Monday, February 14, 2005

Indigenous Organizations in Guyana Reject Draft Amerindian Act

(Many thanks to Fergus MacKay for circulating this information).

According to an article in Guyana's Stabroek News, on Sunday, February 13, 2005, a range of indigenous organizations in Guyana have rejected a proposed Amerindian Act for failing to grant Amerindians the rights and recognition sought since colonial rule. They are also very concerned that the Minister of Amerindian Affairs will be vested with too many powers. The proposed new laws, these Amerindian organizations argue, will be incompatible both with some local legislation and with some international provisions.

The groups present a joint press conference to protest these new laws included: the Amerindian Peoples Association (APA), The Amerindian Action Movement of Guyana (TAAMOG), the National Amerindian Development Foundation (NADF) and the Guyana Organization of Indigenous People (GOIP).

Speaking of the proposed new powers of the Minister of Amerindian Affairs, the combined groups stated at their press conference that, "under the draft Act, the Minister of Amerindian Affairs is vested, in many cases, with arbitrary and draconian powers that are incompatible with indigenous people's self determining status and the enjoyment of fundamental rights and freedoms....In many cases, these powers are also discriminatory in so far as no other minister is able to exercise equivalent powers with regard to non-indigenous persons and there is no justifiable reason why these powers should be exclusively applied to indigenous peoples."

The Amerindian representatives also protested the fact that Section 57 of the draft gives private leaseholders privileges over indigenous peoples and further limits rights indigenous peoples in Guyana currently possess under the Forest Act and the State Lands Act.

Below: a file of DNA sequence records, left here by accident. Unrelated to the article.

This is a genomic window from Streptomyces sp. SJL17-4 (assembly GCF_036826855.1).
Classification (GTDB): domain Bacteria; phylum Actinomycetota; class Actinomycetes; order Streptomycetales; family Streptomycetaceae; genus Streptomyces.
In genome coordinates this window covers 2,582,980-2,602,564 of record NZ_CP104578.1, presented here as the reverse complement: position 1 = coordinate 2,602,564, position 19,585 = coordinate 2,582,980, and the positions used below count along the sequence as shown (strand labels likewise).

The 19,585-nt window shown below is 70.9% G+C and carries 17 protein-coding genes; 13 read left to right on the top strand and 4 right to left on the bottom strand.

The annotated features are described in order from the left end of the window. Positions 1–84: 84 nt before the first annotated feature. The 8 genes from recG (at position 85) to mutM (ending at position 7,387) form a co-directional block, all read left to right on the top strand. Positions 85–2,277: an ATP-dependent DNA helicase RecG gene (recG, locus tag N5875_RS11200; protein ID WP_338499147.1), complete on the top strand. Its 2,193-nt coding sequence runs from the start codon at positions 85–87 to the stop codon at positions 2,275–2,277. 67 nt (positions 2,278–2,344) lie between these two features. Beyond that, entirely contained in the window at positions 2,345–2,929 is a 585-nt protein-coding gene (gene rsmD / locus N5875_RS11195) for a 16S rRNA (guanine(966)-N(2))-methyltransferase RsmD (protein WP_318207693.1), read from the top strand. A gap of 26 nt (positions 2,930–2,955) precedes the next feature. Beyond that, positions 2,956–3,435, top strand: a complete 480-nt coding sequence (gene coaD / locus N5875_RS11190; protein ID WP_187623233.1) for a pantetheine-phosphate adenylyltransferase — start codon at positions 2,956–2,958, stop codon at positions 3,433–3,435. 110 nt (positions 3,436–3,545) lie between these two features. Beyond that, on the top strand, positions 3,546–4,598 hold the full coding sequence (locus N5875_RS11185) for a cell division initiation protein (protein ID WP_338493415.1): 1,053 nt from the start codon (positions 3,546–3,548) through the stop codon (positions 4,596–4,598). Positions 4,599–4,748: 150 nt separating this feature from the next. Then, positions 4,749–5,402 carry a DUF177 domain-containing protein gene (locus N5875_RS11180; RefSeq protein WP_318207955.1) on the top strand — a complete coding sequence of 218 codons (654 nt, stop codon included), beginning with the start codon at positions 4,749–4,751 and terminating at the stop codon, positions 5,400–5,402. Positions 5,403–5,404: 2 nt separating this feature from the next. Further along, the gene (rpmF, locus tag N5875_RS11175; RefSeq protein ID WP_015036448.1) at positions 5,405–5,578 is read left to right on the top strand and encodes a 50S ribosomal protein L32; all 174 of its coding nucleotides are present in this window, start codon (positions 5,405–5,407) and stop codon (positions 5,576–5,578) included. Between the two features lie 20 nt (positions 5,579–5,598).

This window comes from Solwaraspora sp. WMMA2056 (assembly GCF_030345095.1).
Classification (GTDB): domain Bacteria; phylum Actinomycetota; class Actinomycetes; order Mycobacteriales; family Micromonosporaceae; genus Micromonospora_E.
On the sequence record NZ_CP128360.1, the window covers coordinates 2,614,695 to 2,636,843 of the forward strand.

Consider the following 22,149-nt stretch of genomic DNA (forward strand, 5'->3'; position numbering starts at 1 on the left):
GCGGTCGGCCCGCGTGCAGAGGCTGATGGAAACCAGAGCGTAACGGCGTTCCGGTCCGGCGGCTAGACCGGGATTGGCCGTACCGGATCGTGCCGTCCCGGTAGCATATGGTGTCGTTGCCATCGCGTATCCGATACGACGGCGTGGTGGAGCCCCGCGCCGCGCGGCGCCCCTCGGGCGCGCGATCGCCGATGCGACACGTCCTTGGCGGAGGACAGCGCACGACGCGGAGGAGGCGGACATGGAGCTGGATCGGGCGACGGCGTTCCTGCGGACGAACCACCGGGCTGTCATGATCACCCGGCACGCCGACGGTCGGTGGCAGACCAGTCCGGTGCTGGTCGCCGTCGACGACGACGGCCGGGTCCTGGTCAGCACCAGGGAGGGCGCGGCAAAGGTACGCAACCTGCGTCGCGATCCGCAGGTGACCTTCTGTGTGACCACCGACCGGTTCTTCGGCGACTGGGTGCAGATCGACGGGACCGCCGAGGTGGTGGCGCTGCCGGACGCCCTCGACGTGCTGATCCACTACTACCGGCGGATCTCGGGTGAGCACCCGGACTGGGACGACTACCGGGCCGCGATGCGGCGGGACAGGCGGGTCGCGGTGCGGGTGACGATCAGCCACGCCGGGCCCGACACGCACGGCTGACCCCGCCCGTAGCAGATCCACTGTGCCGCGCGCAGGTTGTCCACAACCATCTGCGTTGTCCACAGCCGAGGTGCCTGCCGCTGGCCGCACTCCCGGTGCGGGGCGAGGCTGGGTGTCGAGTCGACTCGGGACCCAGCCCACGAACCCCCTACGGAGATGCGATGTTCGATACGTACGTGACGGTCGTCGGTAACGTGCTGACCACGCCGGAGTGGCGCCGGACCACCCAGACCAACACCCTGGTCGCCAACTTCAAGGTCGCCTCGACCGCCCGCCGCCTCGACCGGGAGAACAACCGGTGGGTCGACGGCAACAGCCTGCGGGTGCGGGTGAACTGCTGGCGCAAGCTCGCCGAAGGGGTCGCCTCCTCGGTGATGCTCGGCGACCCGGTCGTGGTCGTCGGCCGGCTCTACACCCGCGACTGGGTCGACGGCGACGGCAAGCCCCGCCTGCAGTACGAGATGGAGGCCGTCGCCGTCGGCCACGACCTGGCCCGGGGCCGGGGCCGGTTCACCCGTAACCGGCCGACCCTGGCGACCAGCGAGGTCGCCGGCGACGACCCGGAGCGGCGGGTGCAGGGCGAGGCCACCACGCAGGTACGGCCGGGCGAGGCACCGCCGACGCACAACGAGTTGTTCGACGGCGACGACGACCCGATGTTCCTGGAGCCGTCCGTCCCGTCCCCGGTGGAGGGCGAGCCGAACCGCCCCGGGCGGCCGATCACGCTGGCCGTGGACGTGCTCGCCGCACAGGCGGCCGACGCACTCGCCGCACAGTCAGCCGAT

The proposed new Amerindian Act also appears to stand in violation of the Constitution of Guyana, specifically: Article 149 (g) which stipulates that the indigenous people will have the right to protection, preservation and promulgation of their languages, cultural heritage and way of life.

Guyana itself is up for review by the UN Committee in the Elimination of All Forms of Racial Discrimination in the summer of 2005, when such proposed changes to indigenous rights in Guyana could receive some needed critical attention at the international level.

The indigenous representatives concluded by stating: "It is our hope that the changes will be made along the lines that we recommend and [we] strongly urge the government not to adopt the draft in its present form and to enact an Act that truly protects the rights of indigenous peoples of Guyana."

It is also important to note that government consultation with these indigenous bodies has been patchy at best, with failure to coordinate or adequately take into account indigenous proposals.

1 comment:

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